Pascal Lee, who is a planetary scientist at the SETI Institute, said astronauts who make the difficult trip to Mars will face survival challenges every single day, according to a CNET report.
The trip itself will be quite difficult and will require blasting off of Earth and then spending six months in a small capsule on the way to Mars. Man has never traveled farther than the moon's orbit.
Then there's the landing. Fortunately, we have a good bit of experience with that by now in landing rovers, but those are significantly smaller.
But all of those risks are nothing compared to actually living on a desolate planet like Mars. There will be a supply of water in some areas, but other than that astronauts won't get much help on the Red Planet.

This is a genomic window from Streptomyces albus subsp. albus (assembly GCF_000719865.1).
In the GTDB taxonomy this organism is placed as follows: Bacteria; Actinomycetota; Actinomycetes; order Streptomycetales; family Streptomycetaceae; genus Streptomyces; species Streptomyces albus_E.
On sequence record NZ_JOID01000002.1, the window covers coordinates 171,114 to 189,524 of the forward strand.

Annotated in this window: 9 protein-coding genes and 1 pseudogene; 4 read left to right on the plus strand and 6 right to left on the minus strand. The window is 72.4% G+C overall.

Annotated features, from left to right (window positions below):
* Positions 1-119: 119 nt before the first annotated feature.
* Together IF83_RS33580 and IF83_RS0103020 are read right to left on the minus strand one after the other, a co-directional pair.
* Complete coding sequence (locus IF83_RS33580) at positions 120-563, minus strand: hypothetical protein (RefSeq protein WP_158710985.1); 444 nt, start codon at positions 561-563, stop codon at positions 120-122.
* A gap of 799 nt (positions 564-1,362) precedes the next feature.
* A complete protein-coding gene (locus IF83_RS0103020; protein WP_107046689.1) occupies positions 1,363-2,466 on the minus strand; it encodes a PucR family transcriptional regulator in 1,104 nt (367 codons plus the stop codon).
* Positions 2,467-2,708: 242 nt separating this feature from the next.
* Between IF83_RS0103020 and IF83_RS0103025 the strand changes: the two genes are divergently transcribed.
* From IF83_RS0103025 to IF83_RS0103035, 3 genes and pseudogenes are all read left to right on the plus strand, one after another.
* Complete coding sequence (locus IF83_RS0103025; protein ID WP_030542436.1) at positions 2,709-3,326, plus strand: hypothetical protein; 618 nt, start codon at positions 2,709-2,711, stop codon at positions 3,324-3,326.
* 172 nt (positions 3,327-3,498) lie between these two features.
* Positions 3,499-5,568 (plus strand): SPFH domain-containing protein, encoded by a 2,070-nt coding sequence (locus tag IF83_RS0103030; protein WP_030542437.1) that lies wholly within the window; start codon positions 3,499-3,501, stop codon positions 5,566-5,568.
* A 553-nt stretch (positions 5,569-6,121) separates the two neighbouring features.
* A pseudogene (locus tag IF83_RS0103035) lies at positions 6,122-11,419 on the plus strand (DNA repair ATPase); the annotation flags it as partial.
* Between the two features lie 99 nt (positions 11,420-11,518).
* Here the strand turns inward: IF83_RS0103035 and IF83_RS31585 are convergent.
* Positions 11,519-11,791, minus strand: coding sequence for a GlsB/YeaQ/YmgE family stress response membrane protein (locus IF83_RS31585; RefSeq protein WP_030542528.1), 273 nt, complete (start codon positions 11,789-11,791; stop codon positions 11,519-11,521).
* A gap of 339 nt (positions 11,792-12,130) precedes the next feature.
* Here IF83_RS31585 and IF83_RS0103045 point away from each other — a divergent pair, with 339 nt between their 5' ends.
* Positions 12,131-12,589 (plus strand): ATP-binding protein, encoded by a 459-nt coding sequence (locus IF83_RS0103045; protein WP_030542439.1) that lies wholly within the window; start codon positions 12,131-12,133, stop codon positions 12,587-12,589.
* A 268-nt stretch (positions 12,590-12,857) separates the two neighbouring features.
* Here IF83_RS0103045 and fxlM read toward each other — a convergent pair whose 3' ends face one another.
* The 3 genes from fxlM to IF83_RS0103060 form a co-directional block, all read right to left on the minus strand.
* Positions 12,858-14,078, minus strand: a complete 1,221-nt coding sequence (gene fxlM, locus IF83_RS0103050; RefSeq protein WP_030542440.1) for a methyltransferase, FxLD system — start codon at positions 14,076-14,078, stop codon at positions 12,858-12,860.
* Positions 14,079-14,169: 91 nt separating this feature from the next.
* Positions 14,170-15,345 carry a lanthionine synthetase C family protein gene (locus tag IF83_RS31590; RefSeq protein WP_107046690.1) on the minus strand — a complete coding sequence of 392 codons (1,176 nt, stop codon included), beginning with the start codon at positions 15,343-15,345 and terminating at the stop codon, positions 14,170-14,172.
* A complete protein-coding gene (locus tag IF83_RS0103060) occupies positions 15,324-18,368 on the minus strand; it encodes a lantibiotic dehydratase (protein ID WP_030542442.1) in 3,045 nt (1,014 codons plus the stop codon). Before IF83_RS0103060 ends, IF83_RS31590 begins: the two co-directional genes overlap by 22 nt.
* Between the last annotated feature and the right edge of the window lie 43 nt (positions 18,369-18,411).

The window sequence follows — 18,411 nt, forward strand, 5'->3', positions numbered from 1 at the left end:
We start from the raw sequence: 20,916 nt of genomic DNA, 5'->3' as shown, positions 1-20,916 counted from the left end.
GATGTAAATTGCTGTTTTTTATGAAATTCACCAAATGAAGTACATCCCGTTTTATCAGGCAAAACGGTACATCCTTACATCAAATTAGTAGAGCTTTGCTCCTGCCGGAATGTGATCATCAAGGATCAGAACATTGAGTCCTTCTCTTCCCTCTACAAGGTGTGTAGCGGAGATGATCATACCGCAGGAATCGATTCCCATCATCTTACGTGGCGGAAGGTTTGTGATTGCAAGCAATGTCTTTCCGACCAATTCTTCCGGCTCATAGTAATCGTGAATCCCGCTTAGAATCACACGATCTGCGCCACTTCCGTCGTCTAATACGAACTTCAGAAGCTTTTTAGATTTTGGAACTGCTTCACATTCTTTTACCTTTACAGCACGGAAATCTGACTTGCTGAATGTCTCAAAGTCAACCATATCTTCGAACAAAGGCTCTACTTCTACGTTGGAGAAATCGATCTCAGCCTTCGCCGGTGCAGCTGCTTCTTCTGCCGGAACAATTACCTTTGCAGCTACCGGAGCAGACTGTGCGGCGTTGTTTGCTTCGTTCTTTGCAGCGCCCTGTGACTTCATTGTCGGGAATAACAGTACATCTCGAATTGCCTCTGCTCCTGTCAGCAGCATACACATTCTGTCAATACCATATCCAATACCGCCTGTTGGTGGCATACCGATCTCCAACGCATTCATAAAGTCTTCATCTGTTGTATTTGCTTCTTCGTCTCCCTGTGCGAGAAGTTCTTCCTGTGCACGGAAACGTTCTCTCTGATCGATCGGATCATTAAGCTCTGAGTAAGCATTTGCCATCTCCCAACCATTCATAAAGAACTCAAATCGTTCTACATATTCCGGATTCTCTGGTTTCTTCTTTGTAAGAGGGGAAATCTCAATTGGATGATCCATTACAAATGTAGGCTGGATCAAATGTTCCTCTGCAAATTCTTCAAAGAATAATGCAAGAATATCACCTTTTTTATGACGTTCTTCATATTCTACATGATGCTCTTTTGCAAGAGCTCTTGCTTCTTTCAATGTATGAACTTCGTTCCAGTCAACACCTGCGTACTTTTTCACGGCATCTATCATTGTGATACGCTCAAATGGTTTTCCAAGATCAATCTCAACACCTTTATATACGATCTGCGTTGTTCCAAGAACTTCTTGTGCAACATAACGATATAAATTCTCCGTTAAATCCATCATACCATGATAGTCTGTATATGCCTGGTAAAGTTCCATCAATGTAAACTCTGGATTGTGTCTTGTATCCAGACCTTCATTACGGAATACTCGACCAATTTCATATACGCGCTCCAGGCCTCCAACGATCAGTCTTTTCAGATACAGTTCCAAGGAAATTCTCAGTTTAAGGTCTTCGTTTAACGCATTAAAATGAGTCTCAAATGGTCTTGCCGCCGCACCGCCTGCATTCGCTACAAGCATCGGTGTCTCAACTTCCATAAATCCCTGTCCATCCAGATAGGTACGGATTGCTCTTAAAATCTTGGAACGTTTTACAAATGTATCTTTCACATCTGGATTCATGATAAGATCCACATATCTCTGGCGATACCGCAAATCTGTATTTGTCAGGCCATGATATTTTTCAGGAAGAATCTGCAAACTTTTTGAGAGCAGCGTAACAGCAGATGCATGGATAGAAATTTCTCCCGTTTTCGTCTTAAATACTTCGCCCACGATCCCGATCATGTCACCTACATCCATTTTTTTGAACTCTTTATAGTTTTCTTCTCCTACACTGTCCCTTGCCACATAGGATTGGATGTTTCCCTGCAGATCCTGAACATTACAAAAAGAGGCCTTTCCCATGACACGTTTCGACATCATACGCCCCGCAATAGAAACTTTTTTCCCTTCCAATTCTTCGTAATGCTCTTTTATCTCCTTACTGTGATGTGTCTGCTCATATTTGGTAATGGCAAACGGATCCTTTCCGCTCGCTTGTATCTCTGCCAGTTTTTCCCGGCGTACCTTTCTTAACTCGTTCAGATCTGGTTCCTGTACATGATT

Radiation figures to be a major problem. Unlike the Earth, Mars doesn't have a big, thick atmosphere protecting us from the harmful radiation of the sun. Scientists think the astronauts may need to go at least 9 feet underground to protect themselves.
Then there's the concern about suffocation. The Martian atmosphere is not fit for humans due to its incredibly high carbon dioxide ratio, although this might mean astronauts could grow lots of vegetation in a controlled environment.
Storms on Mars are also a concern, not because they're particularly strong -- winds get up to 60 miles per hour at the most -- but because of the extremely fine dust that would get everywhere, including electronics and lungs.
Temperatures would also be challenging, as on Mars it doesn't get too hot, but it can get to -225 degrees Fahrenheit.